A lot of people claim to have had enough of winter, as if the weather was some conscious thing that thinks we deserve payback for enjoying warmer, sunnier days during the rest of the year. However, winter doesn't have a "wrath," no matter how much you might think winter is punishing you. (And by the way, what it winter punishing you for?) Still, it would be inaccurate to say that winter doesn't come with some extra work, and the city's sent out a couple of reminders to that fact.
In the first of two winter safe press releases, the Guelph Fire Department, which has already reminded everyone that with the snow piled so high it might be harder to find the hydrants than under snow-less circumstances, has added another advisory. Now, they warn residents to make sure they keep exterior vents clear of snow in order to avoid the dangers of carbon monoxide poisoning. Here's the press release:
Guelph, On, February 7, 2014 – The Guelph Fire Department is asking residents to remove snow from exterior vents connected to heating appliances.
This warning follows a recent increase in emergency calls where responding firefighters found high levels of carbon monoxide in local residences. Carbon monoxide, a poisonous gas, is known as a silent killer because it is colourless, odourless, and tasteless.
“We remind residents that when clearing snow on their properties they should also check for possible snow build-up around exterior exhaust vents attached to fuel-burning appliances and heating systems such as fireplaces and furnaces. Blockages in these vents can cause carbon monoxide to accumulate inside a home,” says Kim Hodgson, chief fire prevention officer.
Last November, the Ontario legislature passed a private member’s bill—Hawkins-Gignac Act—requiring carbon monoxide detectors in all homes with a fuel-burning appliance, heating system, fireplace or attached garage.
“Under the new law, residents using fuel-fired appliances must have functioning carbon monoxide detectors in their homes. These devices can help save lives,” says Hodgson.
Residents are also encouraged to inspect vents and gas meters regularly, regardless of the season, to ensure appliances are working optimally.
Visit guelph.ca/fire for more fire safety information.
In the second press release, which was released as I was preparing this post, warns residents to watch their clearance on the roads. There large snow banks are creating visibility issues for people pulling out of there driveways, causing accidents because they're unable to see down the road passed the (now) unusually high piles of snow. The city has those, and other warnings, in the press release below:
Guelph, ON, February 7, 2014 – Unusually large snow banks along roadways have reduced the horizontal width of many of Guelph’s roads.
Ensuring adequate clearance
Residents are asked to avoid parking on the street where possible. When parking on-street, residents are reminded to obey Guelph’s traffic by-law and ensure there is at least 3 m of clearance on the road – space required for other vehicles such as Fire and emergency medical services (EMS) to pass safety.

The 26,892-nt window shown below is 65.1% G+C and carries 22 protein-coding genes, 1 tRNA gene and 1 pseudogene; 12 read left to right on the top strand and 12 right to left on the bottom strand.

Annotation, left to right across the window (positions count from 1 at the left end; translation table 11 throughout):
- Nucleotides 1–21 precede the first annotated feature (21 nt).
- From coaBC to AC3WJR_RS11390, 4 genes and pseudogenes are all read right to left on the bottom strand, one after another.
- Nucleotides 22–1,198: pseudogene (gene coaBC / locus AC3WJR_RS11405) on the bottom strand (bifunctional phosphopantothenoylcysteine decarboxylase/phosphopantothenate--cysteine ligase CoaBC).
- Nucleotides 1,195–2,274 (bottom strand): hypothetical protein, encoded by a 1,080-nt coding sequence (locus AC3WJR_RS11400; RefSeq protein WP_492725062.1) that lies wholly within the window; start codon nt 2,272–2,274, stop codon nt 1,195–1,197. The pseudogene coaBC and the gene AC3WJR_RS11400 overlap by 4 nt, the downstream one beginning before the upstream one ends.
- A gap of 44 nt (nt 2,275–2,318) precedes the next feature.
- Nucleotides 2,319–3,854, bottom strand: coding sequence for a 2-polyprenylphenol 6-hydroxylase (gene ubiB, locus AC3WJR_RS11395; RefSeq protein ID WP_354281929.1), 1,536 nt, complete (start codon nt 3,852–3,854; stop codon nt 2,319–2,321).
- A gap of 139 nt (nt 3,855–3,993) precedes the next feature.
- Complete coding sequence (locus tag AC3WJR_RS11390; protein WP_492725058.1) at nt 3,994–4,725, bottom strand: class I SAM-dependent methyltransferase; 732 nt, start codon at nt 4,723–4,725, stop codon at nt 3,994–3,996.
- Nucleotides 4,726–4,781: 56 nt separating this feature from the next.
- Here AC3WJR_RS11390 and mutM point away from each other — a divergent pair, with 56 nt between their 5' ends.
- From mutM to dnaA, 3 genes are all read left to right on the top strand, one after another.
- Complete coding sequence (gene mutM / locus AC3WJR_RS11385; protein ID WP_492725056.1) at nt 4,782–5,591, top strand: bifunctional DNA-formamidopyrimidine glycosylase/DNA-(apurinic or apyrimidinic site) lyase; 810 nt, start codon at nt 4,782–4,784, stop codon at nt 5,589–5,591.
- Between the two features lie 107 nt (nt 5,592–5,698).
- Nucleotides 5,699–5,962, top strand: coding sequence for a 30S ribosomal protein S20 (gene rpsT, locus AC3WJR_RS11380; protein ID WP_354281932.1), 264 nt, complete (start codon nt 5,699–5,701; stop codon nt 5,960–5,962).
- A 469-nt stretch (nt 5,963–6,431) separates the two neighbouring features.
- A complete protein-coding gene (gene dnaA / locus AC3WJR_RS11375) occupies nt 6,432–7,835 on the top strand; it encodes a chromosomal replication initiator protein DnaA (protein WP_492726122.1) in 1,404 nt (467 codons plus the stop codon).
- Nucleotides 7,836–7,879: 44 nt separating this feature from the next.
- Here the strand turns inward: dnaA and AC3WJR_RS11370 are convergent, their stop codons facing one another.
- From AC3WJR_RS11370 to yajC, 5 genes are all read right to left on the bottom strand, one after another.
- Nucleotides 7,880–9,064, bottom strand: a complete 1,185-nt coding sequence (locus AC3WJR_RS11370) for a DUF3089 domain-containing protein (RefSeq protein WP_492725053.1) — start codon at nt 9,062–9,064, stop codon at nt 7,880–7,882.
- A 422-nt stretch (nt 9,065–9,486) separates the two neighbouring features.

As winter control crews work to improve these conditions, no-parking signs may be erected on some residential streets 48 hours in advance of snow removal efforts. Residents are asked to comply with posted signs to allow plows to widen roadways.
To keep roads safe and accessible, do not park across from another vehicle or driveway, and whenever possible, move parked cars off the streets to make room for snow plows.
Trace amount of snow but cold temperatures in coming days
Environment Canada is forecasting a few centimetres of snow but cold temperatures in coming days.
Winter control crews are shifting focus from clearing main and secondary routes to clearing isolated locations of blowing and drifting snow, and snow removal in the downtown core and on permissive parking streets (residential streets).
Guelph’s main and secondary routes are in very good condition following the most recent winter control activity. The residential street plow out which began Wednesday night is also complete.
The City reminds residents of the following to stay safe during winter weather:
The City’s winter maintenance service helps ensure community safety every day, and in the event of extreme weather.
- High snow banks and narrow streets may be a safety hazard to those backing vehicles out onto roadways. Where possible, residents are asked to lower snow banks along their driveways to improve sightlines and remove excess snow from the road to help widen the street in front of their residence.
- Keep fire hydrants clear of snow.
- Help keep storm drains and catch basins clear to prevent flooding as temperatures rise.
- If you’re able, please help clear sidewalks near your property. Seniors and residents with a physical disability who require assistance shoveling can call Snow Angels at 519-822-1155.
- Clear snow from exterior vents that are connected to fuel fired appliances such as fireplaces and furnaces to prevent carbon monoxide accumulation inside the home.
- Place garbage carts/bags at the curb on the morning of collection (by 6:30 a.m.) rather than the night before. Do not place waste on top of snow banks or on the road as these pose obstacles to the City’s snow clearing operations. Instead shovel a spot for your carts or bags, or place them in the driveway 1 m back from the road.
- Continue to use caution in parks and on trails.
- Drive according to road conditions and pack an emergency car kit.